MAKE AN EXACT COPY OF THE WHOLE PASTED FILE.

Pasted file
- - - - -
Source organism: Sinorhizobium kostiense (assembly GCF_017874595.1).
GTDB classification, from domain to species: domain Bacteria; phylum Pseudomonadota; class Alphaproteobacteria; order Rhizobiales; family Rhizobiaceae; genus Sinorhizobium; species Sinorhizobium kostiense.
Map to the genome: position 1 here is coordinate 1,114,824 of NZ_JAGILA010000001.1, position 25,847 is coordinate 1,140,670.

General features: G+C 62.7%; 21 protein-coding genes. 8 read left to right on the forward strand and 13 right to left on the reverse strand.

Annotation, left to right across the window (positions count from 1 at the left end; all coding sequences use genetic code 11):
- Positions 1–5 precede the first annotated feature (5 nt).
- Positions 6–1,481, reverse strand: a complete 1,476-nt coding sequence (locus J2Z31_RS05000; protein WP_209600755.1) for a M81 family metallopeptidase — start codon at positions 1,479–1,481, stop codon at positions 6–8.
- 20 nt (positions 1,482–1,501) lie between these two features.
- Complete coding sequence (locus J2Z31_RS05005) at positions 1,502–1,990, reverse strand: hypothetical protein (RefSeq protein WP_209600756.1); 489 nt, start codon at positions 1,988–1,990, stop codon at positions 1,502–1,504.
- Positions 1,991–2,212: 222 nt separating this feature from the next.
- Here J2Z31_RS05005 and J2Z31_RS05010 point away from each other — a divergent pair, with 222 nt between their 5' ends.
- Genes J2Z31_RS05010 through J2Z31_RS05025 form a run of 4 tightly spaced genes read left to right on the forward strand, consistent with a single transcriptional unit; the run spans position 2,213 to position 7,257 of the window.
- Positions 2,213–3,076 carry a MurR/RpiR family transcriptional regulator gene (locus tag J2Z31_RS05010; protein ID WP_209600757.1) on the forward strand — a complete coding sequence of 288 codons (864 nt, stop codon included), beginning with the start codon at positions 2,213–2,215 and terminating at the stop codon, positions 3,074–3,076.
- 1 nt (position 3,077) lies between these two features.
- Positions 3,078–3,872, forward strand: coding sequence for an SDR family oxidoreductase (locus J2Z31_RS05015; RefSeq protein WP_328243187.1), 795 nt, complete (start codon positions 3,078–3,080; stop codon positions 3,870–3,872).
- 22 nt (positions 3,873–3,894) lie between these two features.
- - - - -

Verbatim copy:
Source organism: Sinorhizobium kostiense (assembly GCF_017874595.1).
GTDB classification, from domain to species: domain Bacteria; phylum Pseudomonadota; class Alphaproteobacteria; order Rhizobiales; family Rhizobiaceae; genus Sinorhizobium; species Sinorhizobium kostiense.
Map to the genome: position 1 here is coordinate 1,114,824 of NZ_JAGILA010000001.1, position 25,847 is coordinate 1,140,670.

General features: G+C 62.7%; 21 protein-coding genes. 8 read left to right on the forward strand and 13 right to left on the reverse strand.

Annotation, left to right across the window (positions count from 1 at the left end; all coding sequences use genetic code 11):
- Positions 1–5 precede the first annotated feature (5 nt).
- Positions 6–1,481, reverse strand: a complete 1,476-nt coding sequence (locus J2Z31_RS05000; protein WP_209600755.1) for a M81 family metallopeptidase — start codon at positions 1,479–1,481, stop codon at positions 6–8.
- 20 nt (positions 1,482–1,501) lie between these two features.
- Complete coding sequence (locus J2Z31_RS05005) at positions 1,502–1,990, reverse strand: hypothetical protein (RefSeq protein WP_209600756.1); 489 nt, start codon at positions 1,988–1,990, stop codon at positions 1,502–1,504.
- Positions 1,991–2,212: 222 nt separating this feature from the next.
- Here J2Z31_RS05005 and J2Z31_RS05010 point away from each other — a divergent pair, with 222 nt between their 5' ends.
- Genes J2Z31_RS05010 through J2Z31_RS05025 form a run of 4 tightly spaced genes read left to right on the forward strand, consistent with a single transcriptional unit; the run spans position 2,213 to position 7,257 of the window.
- Positions 2,213–3,076 carry a MurR/RpiR family transcriptional regulator gene (locus tag J2Z31_RS05010; protein ID WP_209600757.1) on the forward strand — a complete coding sequence of 288 codons (864 nt, stop codon included), beginning with the start codon at positions 2,213–2,215 and terminating at the stop codon, positions 3,074–3,076.
- 1 nt (position 3,077) lies between these two features.
- Positions 3,078–3,872, forward strand: coding sequence for an SDR family oxidoreductase (locus J2Z31_RS05015; RefSeq protein WP_328243187.1), 795 nt, complete (start codon positions 3,078–3,080; stop codon positions 3,870–3,872).
- 22 nt (positions 3,873–3,894) lie between these two features.